When I saw Linda’s head reach the window glass and pass through as though it wasn’t there, her body continued to pass through solid glass without a crack appearing anywhere. Dragging along behind her, I too passed through the glass and followed her on up the light beam that I could see came from that same craft I had observed before. It now hovered above the library. We passed through the craft’s metal-skin like light through glass and once inside, the beam of light disappeared. We dropped to the floor. Linda wrapped her arms around me and hugged me like a frightened kitten. I became aroused again and returned her hug with passion. Surprised to find passion at a time like this, I pulled away. I needed a clear head to try to understand our situation, but when I looked at her, a cloud full of erotic images surrounded her, and her erotic thoughts flowed through my brain like a movie. Her thoughts enticed me to respond and I couldn’t stop my

thoughts from flashing through my mind no matter how hard I tried. But I stopped trying and started enjoying them as she slowly disrobed.  I felt compelled to do the same. She reached for me; I took her hand in mine and became overwhelmed with a desire so strong I couldn’t resist it.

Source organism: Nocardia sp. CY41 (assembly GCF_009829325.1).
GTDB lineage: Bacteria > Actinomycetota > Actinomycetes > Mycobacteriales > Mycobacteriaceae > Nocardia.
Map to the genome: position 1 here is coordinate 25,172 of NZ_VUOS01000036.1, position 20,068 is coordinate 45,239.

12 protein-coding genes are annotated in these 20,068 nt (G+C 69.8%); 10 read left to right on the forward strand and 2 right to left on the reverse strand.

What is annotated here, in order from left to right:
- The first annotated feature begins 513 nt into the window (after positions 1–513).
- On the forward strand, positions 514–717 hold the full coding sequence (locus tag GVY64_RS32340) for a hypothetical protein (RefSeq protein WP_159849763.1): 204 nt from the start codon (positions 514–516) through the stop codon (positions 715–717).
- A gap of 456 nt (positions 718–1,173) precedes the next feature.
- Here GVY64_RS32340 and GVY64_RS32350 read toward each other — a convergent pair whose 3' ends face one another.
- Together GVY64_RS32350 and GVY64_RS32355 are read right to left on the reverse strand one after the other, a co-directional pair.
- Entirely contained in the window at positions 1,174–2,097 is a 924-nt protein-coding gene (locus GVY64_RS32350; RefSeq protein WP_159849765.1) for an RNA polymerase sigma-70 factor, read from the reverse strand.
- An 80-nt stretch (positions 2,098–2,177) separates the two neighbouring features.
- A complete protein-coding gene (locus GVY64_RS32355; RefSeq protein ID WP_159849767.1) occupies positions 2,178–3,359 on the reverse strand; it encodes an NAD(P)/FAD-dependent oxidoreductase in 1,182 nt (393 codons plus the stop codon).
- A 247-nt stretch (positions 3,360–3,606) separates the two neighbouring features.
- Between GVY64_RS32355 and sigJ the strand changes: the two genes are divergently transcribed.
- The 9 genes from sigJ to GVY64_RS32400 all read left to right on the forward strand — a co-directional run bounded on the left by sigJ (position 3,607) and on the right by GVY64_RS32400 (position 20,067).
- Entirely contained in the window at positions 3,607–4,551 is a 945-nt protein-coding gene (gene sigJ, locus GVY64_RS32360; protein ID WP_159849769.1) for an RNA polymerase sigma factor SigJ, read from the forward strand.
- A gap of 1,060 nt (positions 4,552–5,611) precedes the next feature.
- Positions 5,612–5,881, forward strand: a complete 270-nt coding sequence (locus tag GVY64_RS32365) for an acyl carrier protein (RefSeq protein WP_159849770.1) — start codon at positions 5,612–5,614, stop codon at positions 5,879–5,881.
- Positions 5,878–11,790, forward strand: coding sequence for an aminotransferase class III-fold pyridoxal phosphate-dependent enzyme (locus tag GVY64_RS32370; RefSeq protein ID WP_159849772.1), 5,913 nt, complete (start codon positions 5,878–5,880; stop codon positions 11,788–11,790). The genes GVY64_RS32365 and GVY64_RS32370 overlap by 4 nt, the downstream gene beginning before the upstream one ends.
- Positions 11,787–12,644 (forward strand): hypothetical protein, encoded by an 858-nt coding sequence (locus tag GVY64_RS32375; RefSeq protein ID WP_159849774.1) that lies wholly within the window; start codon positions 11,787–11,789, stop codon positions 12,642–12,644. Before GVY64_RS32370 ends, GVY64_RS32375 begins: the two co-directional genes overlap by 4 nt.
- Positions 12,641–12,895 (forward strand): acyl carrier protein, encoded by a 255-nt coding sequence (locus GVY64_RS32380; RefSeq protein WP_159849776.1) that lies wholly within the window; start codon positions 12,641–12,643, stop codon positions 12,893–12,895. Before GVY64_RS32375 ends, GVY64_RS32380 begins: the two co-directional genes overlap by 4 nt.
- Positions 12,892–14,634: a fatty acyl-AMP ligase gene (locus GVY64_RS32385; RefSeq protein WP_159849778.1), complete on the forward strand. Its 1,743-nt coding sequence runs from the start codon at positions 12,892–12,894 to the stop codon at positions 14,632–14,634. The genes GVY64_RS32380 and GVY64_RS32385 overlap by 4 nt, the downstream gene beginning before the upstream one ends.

Wait, I told myself. This is some kind of alien trick. I have to keep my senses. I ripped my hand from hers and erotic images disappeared. I put my pants on before it walked in.

“You’re not cooperating, ” said a tall spider. “I need to finish my research by .0000.7000, so I guess I’ll need another like this one.”

It pointed at me, and a light surrounded and lifted me. “Wait, wait, I’ll cooperate,” I yelled.

The light shut off, and I fell to the floor. Linda held out her hand. I tenuously took it in mine, and at the touch, lecherous feelings overcame me. I put my face to hers, touched her lips to mine, stuck my tongue between hers,